Methodist Healthcare System | Keeping Well | Fall 2018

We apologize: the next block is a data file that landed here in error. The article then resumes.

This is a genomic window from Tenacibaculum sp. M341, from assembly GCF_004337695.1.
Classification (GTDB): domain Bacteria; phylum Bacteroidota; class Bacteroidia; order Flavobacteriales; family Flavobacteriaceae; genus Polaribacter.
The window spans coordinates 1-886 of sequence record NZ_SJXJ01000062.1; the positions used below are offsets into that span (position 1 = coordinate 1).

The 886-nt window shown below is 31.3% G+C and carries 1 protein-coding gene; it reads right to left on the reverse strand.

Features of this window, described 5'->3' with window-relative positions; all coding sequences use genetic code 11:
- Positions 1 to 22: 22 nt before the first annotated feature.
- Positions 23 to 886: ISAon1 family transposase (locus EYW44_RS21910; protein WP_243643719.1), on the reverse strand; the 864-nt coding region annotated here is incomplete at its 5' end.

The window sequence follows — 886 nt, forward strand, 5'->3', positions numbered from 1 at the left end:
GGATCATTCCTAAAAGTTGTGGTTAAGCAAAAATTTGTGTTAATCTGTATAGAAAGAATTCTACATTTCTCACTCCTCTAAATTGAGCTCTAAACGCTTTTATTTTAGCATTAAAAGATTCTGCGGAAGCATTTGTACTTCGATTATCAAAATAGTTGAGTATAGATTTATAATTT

“I’M JUST TIRED,” Cather Manous thought. “Surely that’s all it is.” After all, being sick wasn’t an option for 63-year-old Manous. In addition to caring for her aging father and spending time with her five grandchildren, Manous juggled a full schedule of gardening, fishing and volunteering with the youth at her church. She simply didn’t have time to be sick. As Manous would soon find out, however, strokes don’t operate on a schedule. It began when she woke up. “I just felt sluggish,” Manous recalled. As the day wore on, the feeling persisted. “I noticed that my head was starting to hurt, and I felt tingling and numbness in the left side of my body.” Having been more active than usual in the days prior, Manous figured that she had just overextended herself. Taking a break would help, she thought. Upon sitting down, how- ever, Manous experienced a burning sensation all over her body. Some- thing was definitely off. “It was time to call 911,” Manous recounted. Soon enough, the San Antonio Fire Department arrived, followed shortly by EMS. Recognizing that Manous required medical attention, a paramedic informed her that she needed to go to the hospital. “I said ‘no’,” Manous recalled. “I’m just tired.” The paramedic persisted. “I just want to go to sleep,” Manous re- plied. “I’ll make you a deal,” the paramedic said. “Let’s just go find out what’s happening. If nothing is wrong, you can come back home.” Manous reluctantly agreed, requesting to be taken to Metropolitan Methodist Hospital. Before she had a chance to second-guess her decision, Manous was loaded into the ambulance—and not a mo- ment too soon. On the way to the hospital, Manous suffered a full-blown stroke. Upon arriving at Metropolitan Methodist, she was released to the care of registered nurse Brandy Rodriguez. “When Ms. Manous arrived at the hospital, she presented the classic signs of a stroke: numbness, staring and slowed speech,” Rodriguez recalled. After performing a CT scan to ensure that Manous was not ex- periencing a brain hemorrhage, the medical team advised her on a treatment option called Tissue Plasminogen Activator, or t-PA. “Ischemic type strokes are caused by clots in the brain that block blood flow,” Rodriguez noted. “In these cases, t-PA can break up the clot and restore the flow of blood to the brain.” It was the type of analysis that Manous’s medical team had been trained to perform. As a Joint Commission-accredited stroke center, Metropolitan Methodist Hospital is among a handful of local facili- ties specially equipped in the treatment of strokes—and the team’s expertise was quickly apparent to Manous. “I’ve had strokes before, but I’d never been given t-PA,” she recounted. Slowly but surely, Manous’s numbness subsided, and before long she wanted to sit up in bed. With the stroke now stabilized, Rodriguez and her team went to work on the emotional aspect of the healing process. “Medical emergencies can be scary,” Rodriguez noted. “For many patients, it is comforting to know that their loved ones are aware of the situation.” Her speech still in recovery, Manous asked Rodriguez to call her family and let them know what had happened. “It was so good to have someone who was not only concerned about my health, but also my well-being as far as my family was concerned,” Manous recalled. “You just don’t receive care like that everywhere.” In the days that followed, Rodriguez checked in on Manous’s progress in the critical care unit. It was a gesture that would form the foundation of a bond that lives on today. “This hospital was so good to me,” Manous said. “It’s hard to really express how thankful I am to everyone who played a role in helping me recover faster than I ever have before.” Methodist Healthcare’s Patient Portal Managing your health care is easier than ever . Our patient portal allows secure online access to your hospital medical records, 24 hours a day, from your computer, tablet or smartphone. Visit To learn more about patient portal, or to create your account. Need help or have questions? Call 855-422-6625. Features offered by our Patient Portal: Lab results, reports, hospital pre-registration, find a doctor and make an appointment, bill pay, registration for classes and events, and more. IMPORTANT PHONE NUMBERS FOR YOUR HEALTHCARE NEEDS HEALTHBUS AND WELL WALDO’S WHEELS 210-MHS-RIDE (210-647-7433) Do you worry about how you will get to your next doctor’s appointment? Do you use a wheelchair and need a little extra assistance getting to the hospital for outpatient testing? Do you have a child with special needs and lack a vehicle that can accommodate your child’s medical transportation needs? Methodist Healthcare has the answer. HealthBus for adults and Well Waldo’s Wheels for children and expectant moms provide transportation from your home to your doctor’s office or hospital and then pick you up later and take you home. For information on how to schedule a ride and specific hospitals and ZIP codes served, please call 210-MHS-RIDE (210-647-7433) . CALL-A-NURSE FOR CHILDREN FROM METHODIST CHILDREN’S HOSPITAL 210-22-NURSE (210-226-8773) Monday – Friday, 5 p.m. to 8 a.m. Weekends and major holidays. When your child has a medical need, Call-A- Nurse for Children from Methodist Children’s Hospital, a campus of Methodist Hospital, has specially trained pediatric nurses to assist you with medical advice concerning your child. STROKE SURVIVOR THANKS EMS TECHNICIANS AND METROPOLITAN METHODIST HOSPITAL STAFF FOR SAVING HER LIFE Cather Manous and Brandy Rodriguez, RN F A L L 2 0 1 8 5 K E E P I N G W E L L M e t h o d i s t H e a l t h c a r e